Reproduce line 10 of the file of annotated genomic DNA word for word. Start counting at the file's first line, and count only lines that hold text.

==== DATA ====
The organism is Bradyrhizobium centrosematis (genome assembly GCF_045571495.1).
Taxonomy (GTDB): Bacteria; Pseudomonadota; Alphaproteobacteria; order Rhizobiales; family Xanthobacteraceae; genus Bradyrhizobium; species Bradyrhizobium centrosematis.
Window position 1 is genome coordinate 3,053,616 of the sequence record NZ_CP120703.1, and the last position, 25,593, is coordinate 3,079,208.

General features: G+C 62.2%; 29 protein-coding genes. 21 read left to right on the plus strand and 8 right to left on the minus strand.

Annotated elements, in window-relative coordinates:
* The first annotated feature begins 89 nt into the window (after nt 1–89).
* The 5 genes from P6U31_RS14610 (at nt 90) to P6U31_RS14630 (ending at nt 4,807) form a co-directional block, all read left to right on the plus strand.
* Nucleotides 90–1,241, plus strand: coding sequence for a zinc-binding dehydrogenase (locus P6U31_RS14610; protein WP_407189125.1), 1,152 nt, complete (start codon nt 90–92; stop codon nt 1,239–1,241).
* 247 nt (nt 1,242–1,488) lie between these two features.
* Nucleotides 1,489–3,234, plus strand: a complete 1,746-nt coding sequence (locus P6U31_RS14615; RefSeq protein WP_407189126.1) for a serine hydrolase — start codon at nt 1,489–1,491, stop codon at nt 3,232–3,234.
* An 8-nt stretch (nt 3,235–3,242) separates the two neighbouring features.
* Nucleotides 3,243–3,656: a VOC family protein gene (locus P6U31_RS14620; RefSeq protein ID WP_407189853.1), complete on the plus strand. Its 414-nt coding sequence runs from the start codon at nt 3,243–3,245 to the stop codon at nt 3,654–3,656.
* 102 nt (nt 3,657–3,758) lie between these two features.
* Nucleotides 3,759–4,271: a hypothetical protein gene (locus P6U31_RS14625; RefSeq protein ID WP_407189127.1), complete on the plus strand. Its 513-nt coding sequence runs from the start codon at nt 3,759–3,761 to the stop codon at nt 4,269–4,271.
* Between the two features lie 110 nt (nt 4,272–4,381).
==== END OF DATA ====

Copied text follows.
* Nucleotides 1,489–3,234, plus strand: a complete 1,746-nt coding sequence (locus P6U31_RS14615; RefSeq protein WP_407189126.1) for a serine hydrolase — start codon at nt 1,489–1,491, stop codon at nt 3,232–3,234.